Air Bricks - PDF - PDF by praveensdataworks

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									             AIR BRICKS & AIR VENTS
                          Including a creaking ground floor




Most properties with wooden floors on the ground floor will have a void underneath. Air in this
void can get stale and humid. Humid air carries a great deal of moisture which, at night when
 the heating is off indoors, can condense on the cooler surface of the floor joists or boards.
    This condensation (See our project) can cause the boards and joists to rot from the
                                         underside.

As with all condensation related problems the only treatment is ventilation and all properties
 with hollow floors have air bricks built into the wall to allow a free flowing passage of air.

The down side of these air bricks is that the air under the floor can produce a bit of a draught
up through the gaps in the floor boards. Many properties, because the owners new no better,
have had the air bricks blocked up or even removed. Some have had some blocked up on oe
   side of the house and the other sie has been left open and lastly, because these days a
 conservatory is a relatively cheap and easy way of getting an extension, the floor slab of the
                          conservatory has blocked up the air brick/s.

It is important that these air bricks are opened up again. They must be all round the house to
            allow the air to flow back and forth. Recommended spacing is 1800mm.

If your floor is draughty see our project on filling gaps in floorboards, but do not block the air
bricks. At best you will get some damp and mould and the worst case scenario leads to dry
                                                rot.

 Air bricks can be inserted easily enough. The first stage is to remove a section of wall large
enough to insert one. No lintel is necessary over an air brick. Use our replacing a damaged
 brick project as a guide to getting a hole made. Choose your air brick. In most situations for
hollow floors a 9 inch x 3 inch air brick will be adequate providing there are enough of them at
 suitable spacings. Air bricks can be bought in clay or plastic. Click on the images to buy the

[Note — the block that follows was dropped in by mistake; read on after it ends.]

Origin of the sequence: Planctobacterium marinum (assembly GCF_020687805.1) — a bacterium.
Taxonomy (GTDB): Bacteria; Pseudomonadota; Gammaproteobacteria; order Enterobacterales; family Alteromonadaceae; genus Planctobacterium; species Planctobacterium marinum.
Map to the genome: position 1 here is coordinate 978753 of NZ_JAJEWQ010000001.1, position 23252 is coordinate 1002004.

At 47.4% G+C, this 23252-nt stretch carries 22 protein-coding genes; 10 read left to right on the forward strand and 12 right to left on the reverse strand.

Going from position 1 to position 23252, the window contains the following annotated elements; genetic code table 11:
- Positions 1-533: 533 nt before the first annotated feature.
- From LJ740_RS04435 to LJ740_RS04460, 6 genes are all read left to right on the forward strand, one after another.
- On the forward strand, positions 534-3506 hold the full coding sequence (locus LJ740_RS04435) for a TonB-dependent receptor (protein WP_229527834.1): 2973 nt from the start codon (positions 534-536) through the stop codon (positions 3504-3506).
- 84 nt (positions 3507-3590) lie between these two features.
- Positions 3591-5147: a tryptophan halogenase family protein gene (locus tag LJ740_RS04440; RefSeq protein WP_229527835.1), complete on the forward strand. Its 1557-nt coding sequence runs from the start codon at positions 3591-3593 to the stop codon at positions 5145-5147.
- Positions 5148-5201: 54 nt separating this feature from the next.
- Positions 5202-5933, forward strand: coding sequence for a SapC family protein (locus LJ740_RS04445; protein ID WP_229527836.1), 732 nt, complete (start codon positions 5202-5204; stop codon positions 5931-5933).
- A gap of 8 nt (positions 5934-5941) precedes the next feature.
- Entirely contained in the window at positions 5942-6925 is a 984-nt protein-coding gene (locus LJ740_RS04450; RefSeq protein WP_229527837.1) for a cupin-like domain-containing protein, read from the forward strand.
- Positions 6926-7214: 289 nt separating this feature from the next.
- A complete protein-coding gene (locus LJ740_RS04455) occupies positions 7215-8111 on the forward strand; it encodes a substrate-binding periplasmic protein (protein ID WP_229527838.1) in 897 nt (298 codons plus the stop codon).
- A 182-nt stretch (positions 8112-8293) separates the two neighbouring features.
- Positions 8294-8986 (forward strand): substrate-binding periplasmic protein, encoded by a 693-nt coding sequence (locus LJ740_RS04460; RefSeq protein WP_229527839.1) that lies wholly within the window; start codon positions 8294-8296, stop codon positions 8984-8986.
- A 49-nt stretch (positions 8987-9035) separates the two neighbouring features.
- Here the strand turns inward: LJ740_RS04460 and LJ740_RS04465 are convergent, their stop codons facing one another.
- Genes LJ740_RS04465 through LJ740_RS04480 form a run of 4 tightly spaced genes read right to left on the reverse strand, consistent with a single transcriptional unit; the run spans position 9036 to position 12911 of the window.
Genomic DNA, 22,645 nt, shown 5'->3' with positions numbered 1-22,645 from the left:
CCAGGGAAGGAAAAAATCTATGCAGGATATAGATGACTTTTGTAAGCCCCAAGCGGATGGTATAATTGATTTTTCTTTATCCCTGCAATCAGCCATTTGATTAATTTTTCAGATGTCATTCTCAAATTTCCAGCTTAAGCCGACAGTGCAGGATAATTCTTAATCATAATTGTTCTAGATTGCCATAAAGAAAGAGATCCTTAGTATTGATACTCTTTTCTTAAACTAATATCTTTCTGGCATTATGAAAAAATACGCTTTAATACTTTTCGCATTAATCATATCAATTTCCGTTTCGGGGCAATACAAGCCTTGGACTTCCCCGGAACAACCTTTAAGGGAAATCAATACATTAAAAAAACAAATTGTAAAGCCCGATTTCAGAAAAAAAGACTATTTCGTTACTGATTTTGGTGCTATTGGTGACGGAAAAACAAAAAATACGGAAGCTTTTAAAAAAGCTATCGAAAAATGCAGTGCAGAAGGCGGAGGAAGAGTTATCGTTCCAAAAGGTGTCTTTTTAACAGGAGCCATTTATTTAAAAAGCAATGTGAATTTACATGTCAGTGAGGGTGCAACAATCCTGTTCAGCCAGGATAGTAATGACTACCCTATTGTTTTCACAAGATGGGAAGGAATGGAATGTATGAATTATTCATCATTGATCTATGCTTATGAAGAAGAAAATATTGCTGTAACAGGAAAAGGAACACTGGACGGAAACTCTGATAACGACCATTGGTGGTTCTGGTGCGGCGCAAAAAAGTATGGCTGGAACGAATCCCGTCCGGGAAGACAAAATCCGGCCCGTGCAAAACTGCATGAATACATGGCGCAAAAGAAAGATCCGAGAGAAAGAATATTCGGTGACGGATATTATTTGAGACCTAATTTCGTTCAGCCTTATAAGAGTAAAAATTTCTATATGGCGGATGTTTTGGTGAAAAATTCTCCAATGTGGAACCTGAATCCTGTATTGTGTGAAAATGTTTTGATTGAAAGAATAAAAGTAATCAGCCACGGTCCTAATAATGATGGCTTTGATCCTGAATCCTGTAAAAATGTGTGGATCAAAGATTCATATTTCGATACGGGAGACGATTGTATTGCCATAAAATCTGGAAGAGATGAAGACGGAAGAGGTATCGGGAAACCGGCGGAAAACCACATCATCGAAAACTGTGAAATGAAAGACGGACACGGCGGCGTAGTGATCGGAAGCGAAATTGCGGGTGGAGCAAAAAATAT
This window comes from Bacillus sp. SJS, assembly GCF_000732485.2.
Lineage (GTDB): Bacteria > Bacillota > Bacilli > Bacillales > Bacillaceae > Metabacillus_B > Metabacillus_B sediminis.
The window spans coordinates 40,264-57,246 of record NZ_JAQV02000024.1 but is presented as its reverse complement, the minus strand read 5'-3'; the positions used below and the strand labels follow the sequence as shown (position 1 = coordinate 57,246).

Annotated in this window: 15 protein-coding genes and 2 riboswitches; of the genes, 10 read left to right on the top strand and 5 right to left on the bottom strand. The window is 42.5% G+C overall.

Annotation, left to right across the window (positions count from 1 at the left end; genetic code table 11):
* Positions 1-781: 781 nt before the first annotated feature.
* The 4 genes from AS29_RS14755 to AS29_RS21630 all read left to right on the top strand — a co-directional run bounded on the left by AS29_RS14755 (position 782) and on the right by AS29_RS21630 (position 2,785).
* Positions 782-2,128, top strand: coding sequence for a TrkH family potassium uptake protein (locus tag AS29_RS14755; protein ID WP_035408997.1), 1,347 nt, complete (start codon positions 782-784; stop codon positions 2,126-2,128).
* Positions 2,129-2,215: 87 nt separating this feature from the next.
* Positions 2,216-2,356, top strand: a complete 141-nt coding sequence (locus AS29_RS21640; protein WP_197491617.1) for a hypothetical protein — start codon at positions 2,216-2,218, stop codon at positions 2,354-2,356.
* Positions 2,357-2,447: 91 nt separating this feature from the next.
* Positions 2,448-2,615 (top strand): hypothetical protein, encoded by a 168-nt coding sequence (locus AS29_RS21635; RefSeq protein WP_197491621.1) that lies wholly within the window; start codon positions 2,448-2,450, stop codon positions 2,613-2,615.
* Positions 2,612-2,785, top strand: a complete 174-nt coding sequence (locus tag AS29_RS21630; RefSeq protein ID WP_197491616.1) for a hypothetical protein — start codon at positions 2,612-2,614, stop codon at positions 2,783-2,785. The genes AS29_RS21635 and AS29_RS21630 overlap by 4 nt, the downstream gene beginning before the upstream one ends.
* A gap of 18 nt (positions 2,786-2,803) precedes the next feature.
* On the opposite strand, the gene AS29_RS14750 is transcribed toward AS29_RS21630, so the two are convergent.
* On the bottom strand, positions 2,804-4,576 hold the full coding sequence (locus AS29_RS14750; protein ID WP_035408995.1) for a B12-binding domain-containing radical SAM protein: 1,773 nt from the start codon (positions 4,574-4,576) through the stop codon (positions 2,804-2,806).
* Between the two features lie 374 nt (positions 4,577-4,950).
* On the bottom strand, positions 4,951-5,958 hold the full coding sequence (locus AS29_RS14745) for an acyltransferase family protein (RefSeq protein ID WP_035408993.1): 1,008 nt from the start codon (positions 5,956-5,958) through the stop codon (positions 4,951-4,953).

plastic (less easily broken) variety.
Having cut a hole through the wall. (If you have a cavity wall you may need to hire some extra
     long masonry drill bits from your local tool hire shop. These can be bought in varying
   diameters and up to 600mm long. We suggest you hire a 300mm long, 10mm bit for this
project.) you need to provide a duct to stop debris blocking the hole in the future. This is done
        by the use of a special venting duct called a sleeve. Click on the sleeve to buy.




 Simply push the sleeve through the wall and then lay your air brick in the hole and repoint.

  In some situations, for example where the external ground level has been raised over the
 years, the required height for an air brick is below this level. A special sleeve can be used in
   these cases. This involves digging a hole to the correct level which should be at least 2
    inches below the underside of the floor and ideally an inch or so below the level of the
underside of the floor joists, and cutting through the wall at that level. The hole this time must
be much larger as you need to get the staggered sleeve into the inside of the wall and build in
 the stagger so the top section is flush with the external face. Click on the vent below to buy.
             The upright section is designed to fit into a cavity if your wall has one.
Similarly, if you are to construct anything against your house, eg a conservatory or extension,
   and this construction will block up any air vents, provision must be made to extend these
vents beyond the new construction. This can be done very simply with 4 inch drain pipes laid
side by side as extension tubes for your vents. The drain pipe must slope a very tiny bit to the
                         outside of the property to prevent water ingress.




Creaking timber ground floor:

The joists supporting your timber floor have to be supported themselves and this is normally
done with sleeper walls constructed before the floor was laid. To allow the air to flow around
         and through these wall, the brickwork is very often laid in honeycomb bond.
As you can see from the first image at the top of the page, a timber wall plate is laid on top of
the sleeper wall to allow a fixing from the joist to the wall to be applied. Unfortunately with the
   passing of time and the possible closure of some air bricks, it is very often this wall plate
   which deteriorates first. Either that or the mortar underneath is becomes crumbly and the
 plate, with the weight of the joists on it, sinks. This allows the joists to "spring" and the floor
    becomes like the bed of a trampoline. If this is happening in your house then there is no
alternative but to replace the wall plate. See our replacing a timber floor project for help with
                                                 this.

								
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